Soils pp 67-88 | Cite as

Soil Water, Irrigation, and Drainage

  • Khan Towhid Osman


Water is a precious natural resource, and freshwater is scarce too. So, water—soil water or irrigation water—need cautious management. In soil, water is held in pores and on particles in various forms and under different forces. All of it is not available to plants. The amount of water held between field capacity (FC) and permanent wilting point (PWP) is the amount of plant’s available water in soil. The FC and PWP correspond to −10 and −1,500 kPa soil water potential, respectively. Soil water potential is the amount of free energy that soil water possesses, and it is the driving force of water in soil. Water moves to the direction of the gradient of soil water potential, and the rate of movement is proportional to the potential difference (∆ψ) between the two points and the hydraulic conductivity of the soil. Water moves along soil-root-stem-leaf-air pathway because there is a water potential gradient along the soil–plant–atmosphere continuum (SPAC). Water is needed by plants for many physiological functions. Their growth is hampered if adequate water is not available. Yields of many crops are reduced significantly due to water stress. Therefore, irrigation should be applied well ahead of developing water stress and at growth stages when water is urgently needed. Sometimes, over irrigation adversely affects crop yield. Excess water, applied or natural, must be removed by artificial drainage for growing most crops.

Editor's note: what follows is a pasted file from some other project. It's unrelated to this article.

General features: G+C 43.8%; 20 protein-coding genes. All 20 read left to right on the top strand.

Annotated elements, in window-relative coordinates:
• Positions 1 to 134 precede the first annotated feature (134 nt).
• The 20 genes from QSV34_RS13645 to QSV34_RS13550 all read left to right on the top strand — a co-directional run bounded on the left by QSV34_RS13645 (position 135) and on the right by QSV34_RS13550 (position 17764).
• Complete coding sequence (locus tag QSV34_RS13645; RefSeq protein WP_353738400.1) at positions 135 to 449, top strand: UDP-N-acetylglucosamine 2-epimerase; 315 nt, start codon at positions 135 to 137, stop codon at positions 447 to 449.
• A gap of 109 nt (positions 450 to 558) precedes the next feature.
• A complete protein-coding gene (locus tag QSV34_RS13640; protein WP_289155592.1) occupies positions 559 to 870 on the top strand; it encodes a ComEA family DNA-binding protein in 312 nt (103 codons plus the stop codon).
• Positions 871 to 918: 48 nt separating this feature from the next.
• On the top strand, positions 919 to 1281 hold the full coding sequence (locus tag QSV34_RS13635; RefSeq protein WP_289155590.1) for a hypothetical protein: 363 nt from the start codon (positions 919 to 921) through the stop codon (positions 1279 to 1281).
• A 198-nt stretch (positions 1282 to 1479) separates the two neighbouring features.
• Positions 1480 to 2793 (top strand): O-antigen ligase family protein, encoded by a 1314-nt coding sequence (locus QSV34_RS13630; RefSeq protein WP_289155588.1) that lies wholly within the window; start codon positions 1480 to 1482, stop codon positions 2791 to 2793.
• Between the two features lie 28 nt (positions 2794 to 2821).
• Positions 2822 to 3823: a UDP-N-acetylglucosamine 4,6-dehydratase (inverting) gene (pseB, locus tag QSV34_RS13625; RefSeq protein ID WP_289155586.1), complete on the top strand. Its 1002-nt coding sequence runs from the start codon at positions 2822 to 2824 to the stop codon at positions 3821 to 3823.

Soil Water Hydraulic Conductivity Volumetric Water Content Soil Water Potential Matric Suction 
These keywords were added by machine and not by the authors. This process is experimental and the keywords may be updated as the learning algorithm improves.


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Copyright information

© Springer Science+Business Media Dordrecht 2013

Authors and Affiliations

  1. 1.Department of Soil ScienceUniversity of ChittagongChittagongBangladesh

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